Microsoft will release its next Xbox console in time for the 2013 holiday season, according to a report from Bloomberg.
The report cites the usual “people familiar with the company’s plans.” Microsoft hasn’t decided when to announce its next gaming console, the sources say, but the big reveal might happen during the E3 trade show in June or at a separate launch event.
Bloomberg’s report didn’t have any details on the console itself, but leaked planning documents and other sources hint at a Blu-ray player, broadcast DVR, a much more accurate version of Kinect, and of course the requisite boost in processing power and memory. Microsoft may even be planning augmented reality glasses to complement the console, which would work in tandem with Kinect for a Holodeck-like experience.
There’s also been talk of a pared-down “Xbox Mini,” focused on casual games and streaming media to compete with cheaper boxes such as Apple TV and Roku.
A late 2013 launch wouldn’t be a big surprise, given the game industry’s slumping sales. The Xbox 360 did have a strong Black Friday, with more than 750,000 consoles sold in the United States alone, but this is likely a temporary boost in light of the holiday bundles that Microsoft is offering. (In fact, Microsoft’s Black Friday 2011 sales were better by about 210,000 units.) Microsoft might not want to let another holiday season go by without new hardware, especially if Nintendo’s Wii U gathers momentum in the year ahead.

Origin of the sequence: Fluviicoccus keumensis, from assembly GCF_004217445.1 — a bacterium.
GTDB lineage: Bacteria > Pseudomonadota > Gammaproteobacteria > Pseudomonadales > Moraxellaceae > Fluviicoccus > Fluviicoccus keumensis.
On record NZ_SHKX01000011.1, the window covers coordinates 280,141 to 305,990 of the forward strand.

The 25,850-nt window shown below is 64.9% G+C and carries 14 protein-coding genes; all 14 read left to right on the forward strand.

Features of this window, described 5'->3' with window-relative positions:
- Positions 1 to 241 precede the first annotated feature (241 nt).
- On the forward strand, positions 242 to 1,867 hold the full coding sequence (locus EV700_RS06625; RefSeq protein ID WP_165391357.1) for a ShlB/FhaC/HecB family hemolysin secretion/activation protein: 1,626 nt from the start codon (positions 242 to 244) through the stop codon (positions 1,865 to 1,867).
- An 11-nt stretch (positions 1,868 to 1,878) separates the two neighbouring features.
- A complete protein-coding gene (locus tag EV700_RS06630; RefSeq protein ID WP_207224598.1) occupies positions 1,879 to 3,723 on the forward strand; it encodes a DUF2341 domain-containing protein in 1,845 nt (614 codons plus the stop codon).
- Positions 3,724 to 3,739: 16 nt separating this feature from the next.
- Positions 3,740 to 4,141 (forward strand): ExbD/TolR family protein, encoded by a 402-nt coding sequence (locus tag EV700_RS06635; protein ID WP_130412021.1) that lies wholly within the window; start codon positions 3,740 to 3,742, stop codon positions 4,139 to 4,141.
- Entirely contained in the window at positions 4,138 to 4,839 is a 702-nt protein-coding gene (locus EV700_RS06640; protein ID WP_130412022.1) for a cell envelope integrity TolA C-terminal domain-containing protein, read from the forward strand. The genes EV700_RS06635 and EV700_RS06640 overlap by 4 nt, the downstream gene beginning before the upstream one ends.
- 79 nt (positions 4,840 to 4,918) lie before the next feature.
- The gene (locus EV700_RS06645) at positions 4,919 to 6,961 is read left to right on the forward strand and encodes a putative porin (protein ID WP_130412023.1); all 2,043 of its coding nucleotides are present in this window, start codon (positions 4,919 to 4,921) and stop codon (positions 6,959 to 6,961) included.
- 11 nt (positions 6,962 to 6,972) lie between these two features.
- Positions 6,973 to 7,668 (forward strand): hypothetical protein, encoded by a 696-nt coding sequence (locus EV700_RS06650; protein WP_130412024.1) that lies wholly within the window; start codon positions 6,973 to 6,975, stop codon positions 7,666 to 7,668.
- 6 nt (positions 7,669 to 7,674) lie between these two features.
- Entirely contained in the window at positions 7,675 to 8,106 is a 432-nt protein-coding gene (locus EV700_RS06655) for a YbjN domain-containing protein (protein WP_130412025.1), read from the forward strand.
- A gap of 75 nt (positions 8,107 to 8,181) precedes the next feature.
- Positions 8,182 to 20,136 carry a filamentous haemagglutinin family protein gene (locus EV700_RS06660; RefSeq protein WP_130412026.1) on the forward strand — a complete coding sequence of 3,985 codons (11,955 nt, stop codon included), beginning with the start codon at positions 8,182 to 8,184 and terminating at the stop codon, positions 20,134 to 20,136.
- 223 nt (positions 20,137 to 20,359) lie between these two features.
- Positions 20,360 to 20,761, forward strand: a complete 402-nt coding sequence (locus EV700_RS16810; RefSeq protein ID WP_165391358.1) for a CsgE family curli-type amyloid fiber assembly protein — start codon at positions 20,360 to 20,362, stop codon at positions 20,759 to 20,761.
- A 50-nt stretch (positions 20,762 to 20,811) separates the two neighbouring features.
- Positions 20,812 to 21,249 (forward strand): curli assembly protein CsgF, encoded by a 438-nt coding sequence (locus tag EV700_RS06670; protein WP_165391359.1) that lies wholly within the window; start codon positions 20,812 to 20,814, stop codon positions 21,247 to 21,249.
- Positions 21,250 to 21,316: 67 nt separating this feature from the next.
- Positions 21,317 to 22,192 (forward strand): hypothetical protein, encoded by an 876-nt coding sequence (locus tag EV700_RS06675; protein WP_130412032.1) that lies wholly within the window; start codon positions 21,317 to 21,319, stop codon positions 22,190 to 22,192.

It’s interesting, though, that Microsoft may choose to announce the next Xbox at its own event, rather than at E3. The industry trade show is known for big previews, but the tech world in general has taken a liking to separate launch events, where companies can have their own time in the spotlight instead of competing for attention. Phone and tablet makers regularly schedule standalone press events to announce flagship products, taking after Apple and its famous keynotes; the video game industry could be next.
Jared Newman has been helping folks make sense of technology for over a decade, writing for PCWorld, TechHive, and elsewhere. He also publishes two newsletters, Advisorator for straightforward tech advice and Cord Cutter Weekly for saving money on TV service.